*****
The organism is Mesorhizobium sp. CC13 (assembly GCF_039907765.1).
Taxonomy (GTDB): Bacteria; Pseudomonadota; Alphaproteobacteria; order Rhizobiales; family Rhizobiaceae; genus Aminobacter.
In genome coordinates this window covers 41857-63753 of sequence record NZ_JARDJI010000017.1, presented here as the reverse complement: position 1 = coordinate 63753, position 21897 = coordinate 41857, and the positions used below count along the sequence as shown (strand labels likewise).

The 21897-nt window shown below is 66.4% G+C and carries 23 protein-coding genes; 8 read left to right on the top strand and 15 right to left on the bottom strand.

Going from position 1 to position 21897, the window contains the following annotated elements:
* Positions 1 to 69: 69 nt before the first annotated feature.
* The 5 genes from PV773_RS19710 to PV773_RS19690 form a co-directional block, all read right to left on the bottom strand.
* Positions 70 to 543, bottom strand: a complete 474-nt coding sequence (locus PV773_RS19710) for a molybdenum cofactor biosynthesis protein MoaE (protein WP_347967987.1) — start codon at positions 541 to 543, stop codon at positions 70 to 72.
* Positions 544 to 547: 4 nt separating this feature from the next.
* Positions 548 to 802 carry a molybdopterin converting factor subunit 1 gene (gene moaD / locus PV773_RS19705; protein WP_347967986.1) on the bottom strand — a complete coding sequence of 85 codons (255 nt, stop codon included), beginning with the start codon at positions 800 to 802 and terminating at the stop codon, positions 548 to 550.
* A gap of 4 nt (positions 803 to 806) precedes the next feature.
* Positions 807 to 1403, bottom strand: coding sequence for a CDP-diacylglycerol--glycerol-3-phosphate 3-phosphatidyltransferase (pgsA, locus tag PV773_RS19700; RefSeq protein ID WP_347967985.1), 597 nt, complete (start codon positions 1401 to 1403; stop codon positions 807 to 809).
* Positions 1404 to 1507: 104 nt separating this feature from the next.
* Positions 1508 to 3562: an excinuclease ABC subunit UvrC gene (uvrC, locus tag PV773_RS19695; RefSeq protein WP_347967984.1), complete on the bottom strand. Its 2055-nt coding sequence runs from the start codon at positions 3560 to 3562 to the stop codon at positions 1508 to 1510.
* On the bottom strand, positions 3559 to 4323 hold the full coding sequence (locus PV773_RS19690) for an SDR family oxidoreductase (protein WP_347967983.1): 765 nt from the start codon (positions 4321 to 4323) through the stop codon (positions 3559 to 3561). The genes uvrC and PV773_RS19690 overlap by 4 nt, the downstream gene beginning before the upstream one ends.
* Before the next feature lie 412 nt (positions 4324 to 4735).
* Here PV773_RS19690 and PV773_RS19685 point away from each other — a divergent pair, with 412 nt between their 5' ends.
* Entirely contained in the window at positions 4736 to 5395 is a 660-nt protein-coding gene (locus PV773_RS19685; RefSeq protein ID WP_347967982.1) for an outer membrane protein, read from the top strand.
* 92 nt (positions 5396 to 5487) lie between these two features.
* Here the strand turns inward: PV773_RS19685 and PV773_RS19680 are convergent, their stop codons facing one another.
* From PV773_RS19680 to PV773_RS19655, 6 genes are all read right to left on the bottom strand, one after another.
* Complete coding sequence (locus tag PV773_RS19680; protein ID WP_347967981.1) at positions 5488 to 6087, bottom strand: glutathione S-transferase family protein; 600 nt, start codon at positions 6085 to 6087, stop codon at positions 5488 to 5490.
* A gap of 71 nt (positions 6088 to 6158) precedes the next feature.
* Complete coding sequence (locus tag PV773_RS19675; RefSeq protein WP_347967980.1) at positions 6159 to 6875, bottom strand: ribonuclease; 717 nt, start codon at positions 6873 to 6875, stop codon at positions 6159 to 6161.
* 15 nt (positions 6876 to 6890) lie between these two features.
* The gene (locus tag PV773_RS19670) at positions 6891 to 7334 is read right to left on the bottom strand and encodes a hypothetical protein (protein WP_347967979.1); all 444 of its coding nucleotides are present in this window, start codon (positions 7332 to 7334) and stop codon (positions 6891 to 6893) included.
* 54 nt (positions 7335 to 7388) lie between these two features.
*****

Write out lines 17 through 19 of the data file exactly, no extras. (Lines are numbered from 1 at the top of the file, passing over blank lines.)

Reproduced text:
* Here PV773_RS19690 and PV773_RS19685 point away from each other — a divergent pair, with 412 nt between their 5' ends.
* Entirely contained in the window at positions 4736 to 5395 is a 660-nt protein-coding gene (locus PV773_RS19685; RefSeq protein ID WP_347967982.1) for an outer membrane protein, read from the top strand.
* 92 nt (positions 5396 to 5487) lie between these two features.